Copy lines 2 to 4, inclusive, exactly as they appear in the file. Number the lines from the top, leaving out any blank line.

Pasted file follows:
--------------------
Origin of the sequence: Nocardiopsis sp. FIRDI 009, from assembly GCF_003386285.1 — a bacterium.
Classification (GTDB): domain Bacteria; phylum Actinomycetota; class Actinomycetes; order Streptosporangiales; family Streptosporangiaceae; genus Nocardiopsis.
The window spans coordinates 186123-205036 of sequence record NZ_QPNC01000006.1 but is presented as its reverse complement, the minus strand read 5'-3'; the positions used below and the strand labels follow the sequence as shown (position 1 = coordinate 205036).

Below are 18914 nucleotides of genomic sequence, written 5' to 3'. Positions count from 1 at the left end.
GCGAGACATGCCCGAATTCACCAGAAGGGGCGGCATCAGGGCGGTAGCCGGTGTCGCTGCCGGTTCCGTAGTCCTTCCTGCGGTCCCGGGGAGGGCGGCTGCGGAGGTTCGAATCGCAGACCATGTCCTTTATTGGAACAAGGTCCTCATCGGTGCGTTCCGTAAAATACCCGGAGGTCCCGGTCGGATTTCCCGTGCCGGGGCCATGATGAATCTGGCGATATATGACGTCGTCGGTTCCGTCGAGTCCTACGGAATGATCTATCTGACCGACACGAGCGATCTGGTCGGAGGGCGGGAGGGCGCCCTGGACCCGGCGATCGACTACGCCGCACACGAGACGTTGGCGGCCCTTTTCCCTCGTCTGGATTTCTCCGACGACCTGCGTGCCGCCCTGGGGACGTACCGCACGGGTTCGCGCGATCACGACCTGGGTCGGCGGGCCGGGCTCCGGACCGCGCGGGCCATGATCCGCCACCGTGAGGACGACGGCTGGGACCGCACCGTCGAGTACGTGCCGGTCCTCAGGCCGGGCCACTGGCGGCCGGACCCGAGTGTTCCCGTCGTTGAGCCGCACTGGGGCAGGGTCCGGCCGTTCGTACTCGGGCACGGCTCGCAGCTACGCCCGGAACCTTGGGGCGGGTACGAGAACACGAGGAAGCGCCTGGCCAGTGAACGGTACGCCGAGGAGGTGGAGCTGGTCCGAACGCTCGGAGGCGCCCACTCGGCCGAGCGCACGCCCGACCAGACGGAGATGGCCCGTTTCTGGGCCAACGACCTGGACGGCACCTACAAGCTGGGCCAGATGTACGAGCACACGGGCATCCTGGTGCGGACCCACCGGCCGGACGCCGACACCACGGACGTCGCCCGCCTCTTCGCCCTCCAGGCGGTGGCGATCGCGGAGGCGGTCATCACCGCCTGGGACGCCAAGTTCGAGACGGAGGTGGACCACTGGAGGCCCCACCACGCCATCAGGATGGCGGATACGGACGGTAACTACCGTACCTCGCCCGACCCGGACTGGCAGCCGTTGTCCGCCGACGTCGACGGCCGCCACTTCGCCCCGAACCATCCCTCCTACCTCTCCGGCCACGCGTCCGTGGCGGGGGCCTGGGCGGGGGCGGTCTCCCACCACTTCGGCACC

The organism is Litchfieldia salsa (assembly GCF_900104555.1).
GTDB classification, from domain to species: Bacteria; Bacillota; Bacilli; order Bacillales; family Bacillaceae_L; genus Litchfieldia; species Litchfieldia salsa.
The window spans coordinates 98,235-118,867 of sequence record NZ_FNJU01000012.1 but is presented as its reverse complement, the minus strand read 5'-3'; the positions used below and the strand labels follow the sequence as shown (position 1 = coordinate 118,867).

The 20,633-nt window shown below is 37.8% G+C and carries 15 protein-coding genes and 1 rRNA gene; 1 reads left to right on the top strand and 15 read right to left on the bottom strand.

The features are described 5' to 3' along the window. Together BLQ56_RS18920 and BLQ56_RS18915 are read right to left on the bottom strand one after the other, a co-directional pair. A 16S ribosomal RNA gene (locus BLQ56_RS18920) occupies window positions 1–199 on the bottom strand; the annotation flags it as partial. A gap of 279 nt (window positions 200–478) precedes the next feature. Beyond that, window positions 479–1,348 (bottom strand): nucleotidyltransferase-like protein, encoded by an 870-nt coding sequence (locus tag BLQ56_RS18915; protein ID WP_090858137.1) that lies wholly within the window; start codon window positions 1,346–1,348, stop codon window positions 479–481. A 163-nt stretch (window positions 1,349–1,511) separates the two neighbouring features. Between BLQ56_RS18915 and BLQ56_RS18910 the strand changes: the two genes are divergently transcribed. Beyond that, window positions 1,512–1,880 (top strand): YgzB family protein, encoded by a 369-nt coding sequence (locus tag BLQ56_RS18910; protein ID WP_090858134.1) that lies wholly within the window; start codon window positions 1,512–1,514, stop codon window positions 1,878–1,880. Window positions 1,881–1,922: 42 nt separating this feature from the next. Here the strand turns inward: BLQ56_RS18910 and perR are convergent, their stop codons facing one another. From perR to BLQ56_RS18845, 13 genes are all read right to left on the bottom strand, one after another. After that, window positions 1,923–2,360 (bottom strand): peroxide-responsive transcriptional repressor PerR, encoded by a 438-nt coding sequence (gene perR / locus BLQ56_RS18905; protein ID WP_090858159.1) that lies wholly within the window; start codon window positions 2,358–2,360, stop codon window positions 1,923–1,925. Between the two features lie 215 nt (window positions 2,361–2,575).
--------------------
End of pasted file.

Classification (GTDB): domain Bacteria; phylum Actinomycetota; class Actinomycetes; order Streptosporangiales; family Streptosporangiaceae; genus Nocardiopsis.
The window spans coordinates 186123-205036 of sequence record NZ_QPNC01000006.1 but is presented as its reverse complement, the minus strand read 5'-3'; the positions used below and the strand labels follow the sequence as shown (position 1 = coordinate 205036).

Below are 18914 nucleotides of genomic sequence, written 5' to 3'. Positions count from 1 at the left end.